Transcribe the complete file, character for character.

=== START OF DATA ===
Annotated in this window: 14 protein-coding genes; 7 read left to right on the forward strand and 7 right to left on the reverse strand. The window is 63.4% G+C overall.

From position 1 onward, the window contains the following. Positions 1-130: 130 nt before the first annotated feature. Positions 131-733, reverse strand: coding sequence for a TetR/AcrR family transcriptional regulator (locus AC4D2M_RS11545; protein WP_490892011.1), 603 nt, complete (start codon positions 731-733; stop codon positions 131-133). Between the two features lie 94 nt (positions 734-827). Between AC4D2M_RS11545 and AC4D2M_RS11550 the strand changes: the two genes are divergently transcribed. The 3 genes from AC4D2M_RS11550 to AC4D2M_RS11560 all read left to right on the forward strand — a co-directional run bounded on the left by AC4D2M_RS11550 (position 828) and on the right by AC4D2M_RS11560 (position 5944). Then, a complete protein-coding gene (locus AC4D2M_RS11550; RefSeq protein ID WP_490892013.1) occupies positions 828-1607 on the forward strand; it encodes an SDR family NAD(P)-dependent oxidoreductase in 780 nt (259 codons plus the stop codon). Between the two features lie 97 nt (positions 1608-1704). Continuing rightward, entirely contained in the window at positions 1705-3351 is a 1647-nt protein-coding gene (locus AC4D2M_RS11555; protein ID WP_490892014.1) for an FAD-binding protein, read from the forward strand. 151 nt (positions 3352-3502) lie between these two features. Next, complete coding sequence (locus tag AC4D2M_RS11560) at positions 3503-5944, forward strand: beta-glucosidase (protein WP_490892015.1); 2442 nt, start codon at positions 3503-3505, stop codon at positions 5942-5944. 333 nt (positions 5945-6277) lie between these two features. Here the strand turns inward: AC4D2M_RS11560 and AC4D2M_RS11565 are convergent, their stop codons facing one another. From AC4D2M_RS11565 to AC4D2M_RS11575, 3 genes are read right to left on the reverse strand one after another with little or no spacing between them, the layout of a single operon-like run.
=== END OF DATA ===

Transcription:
Annotated in this window: 14 protein-coding genes; 7 read left to right on the forward strand and 7 right to left on the reverse strand. The window is 63.4% G+C overall.

From position 1 onward, the window contains the following. Positions 1-130: 130 nt before the first annotated feature. Positions 131-733, reverse strand: coding sequence for a TetR/AcrR family transcriptional regulator (locus AC4D2M_RS11545; protein WP_490892011.1), 603 nt, complete (start codon positions 731-733; stop codon positions 131-133). Between the two features lie 94 nt (positions 734-827). Between AC4D2M_RS11545 and AC4D2M_RS11550 the strand changes: the two genes are divergently transcribed. The 3 genes from AC4D2M_RS11550 to AC4D2M_RS11560 all read left to right on the forward strand — a co-directional run bounded on the left by AC4D2M_RS11550 (position 828) and on the right by AC4D2M_RS11560 (position 5944). Then, a complete protein-coding gene (locus AC4D2M_RS11550; RefSeq protein ID WP_490892013.1) occupies positions 828-1607 on the forward strand; it encodes an SDR family NAD(P)-dependent oxidoreductase in 780 nt (259 codons plus the stop codon). Between the two features lie 97 nt (positions 1608-1704). Continuing rightward, entirely contained in the window at positions 1705-3351 is a 1647-nt protein-coding gene (locus AC4D2M_RS11555; protein ID WP_490892014.1) for an FAD-binding protein, read from the forward strand. 151 nt (positions 3352-3502) lie between these two features. Next, complete coding sequence (locus tag AC4D2M_RS11560) at positions 3503-5944, forward strand: beta-glucosidase (protein WP_490892015.1); 2442 nt, start codon at positions 3503-3505, stop codon at positions 5942-5944. 333 nt (positions 5945-6277) lie between these two features. Here the strand turns inward: AC4D2M_RS11560 and AC4D2M_RS11565 are convergent, their stop codons facing one another. From AC4D2M_RS11565 to AC4D2M_RS11575, 3 genes are read right to left on the reverse strand one after another with little or no spacing between them, the layout of a single operon-like run.